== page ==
Once you establish a boundary that you are available to work only during your scheduled hours, things become simpler. Everyone will stop nagging you to stay back. Your body will also nag you to leave work on time. Some stay back out of habit. They are used to working overtime, and it has become a part of their life now.

What makes us work harder than required might also be due to imposter syndrome. That feeling that you are not good enough and you need to try extra hard to safeguard your job. Some do this by working extra hours. But when the work you produce within your work hours is of good quality, working extra is really not required. Try to focus and give your work your full attention during work hours. This should be more than enough. 

You might have to deal with people asking, “Leaving already?” when you exit on time. Pay them no heed. It’s your work-life balance that is at stake. If you feel working after hours is the only way to live, by all means, work overtime. If you wish to have a life outside of work, make it a point always to leave work on time! The ones who are spending too much time at office are creating the wrong standard for the rest who wish to maintain a work-life balance. Some (like my senior I mentioned at the start of this post) do not know proper time management. Or they are plain lazy. They spend hours chatting away with coworkers and then suddenly realize they have a lot of work to do at 4 PM. The rest who spend their working hours productively get reprimanded for leaving office on time—office politics at its best.

I am not as privileged as before. I need to work to earn my bread and butter. I do not have a robust support system, yet I cannot get myself to be at the office post my work hours. I have many interests – my job is only a part of it. To deprive myself of all other interests for the sake of my career is plain sacrilege.

To maintain sanity, pursuing your hobbies and interests is a must. Why wait till retirement to do what you like?

Why I Stopped Buying Newspapers

I was the news explainer in my friend’s group.

I took it as a mission to understand current events, politics, issues, science, and other topics published in the dailies. I then took great joy in explaining to others what I learnt. It made me feel like a teacher. I felt like I was doing a service.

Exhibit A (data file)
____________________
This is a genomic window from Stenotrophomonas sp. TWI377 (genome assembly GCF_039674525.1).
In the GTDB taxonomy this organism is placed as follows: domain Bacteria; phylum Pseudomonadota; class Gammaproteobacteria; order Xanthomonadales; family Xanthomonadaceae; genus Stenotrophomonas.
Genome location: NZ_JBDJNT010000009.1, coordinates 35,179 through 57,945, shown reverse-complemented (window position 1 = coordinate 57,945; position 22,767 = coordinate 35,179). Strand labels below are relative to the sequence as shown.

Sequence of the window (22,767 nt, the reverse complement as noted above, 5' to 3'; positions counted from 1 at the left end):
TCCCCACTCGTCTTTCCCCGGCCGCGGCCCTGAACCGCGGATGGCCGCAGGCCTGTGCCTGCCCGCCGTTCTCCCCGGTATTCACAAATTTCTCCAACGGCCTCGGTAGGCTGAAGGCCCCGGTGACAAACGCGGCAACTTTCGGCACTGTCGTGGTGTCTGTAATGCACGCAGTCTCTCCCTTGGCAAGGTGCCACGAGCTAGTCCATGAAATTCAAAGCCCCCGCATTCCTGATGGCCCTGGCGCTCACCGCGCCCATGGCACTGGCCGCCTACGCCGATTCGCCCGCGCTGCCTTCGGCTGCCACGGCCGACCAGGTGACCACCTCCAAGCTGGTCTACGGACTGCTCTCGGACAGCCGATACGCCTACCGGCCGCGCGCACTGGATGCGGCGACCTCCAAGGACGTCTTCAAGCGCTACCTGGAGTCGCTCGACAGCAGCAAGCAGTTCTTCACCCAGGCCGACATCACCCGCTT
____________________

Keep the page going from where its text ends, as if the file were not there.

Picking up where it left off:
People do not have the time to read newspapers in detail or view online debates or discussions nowadays. They are not interested in digging deep because it takes a lot of time. But I was! I used to go through all news portals.

I hoped my explainers would aid busy friends in making better decisions and voicing better thoughts.

None of that happened.

It was a stark realization that no number of facts can change someone’s thinking if they are adamant on sticking to their beliefs.

Then I did the unimaginable. I stopped buying newspapers.

One fine day, after reading another mentally distressing news article, I knew it was time to let go. Why pay for something that mentally drains you? We pay therapists to help us, and then we pay to get our daily dose of pessimism from the papers.

A never-ending cycle.

Negativity sells. So you cannot really blame the papers. You will never see happy news printed in big, bold font types on the front page. That’s reserved for the shockers because that is the type of news that sells.

It is human psychology to drift towards things that are infuriating, depressing, triggering. Have you noticed how our mind suddenly decides it’s time to worry about something when we are in a state of bliss? It will rewind to the past and remind you of all the dreadful things. Or it will flash forward to the future and nudge you to start feeling concerned for yourself.

Our brain is just not wired to be in a state of joy 24/7.

Letting go of newspapers was hard. But I realized, if I paid for it, I would keep pushing myself to read it whether I wanted to or not – only because I did not want my money to go to waste.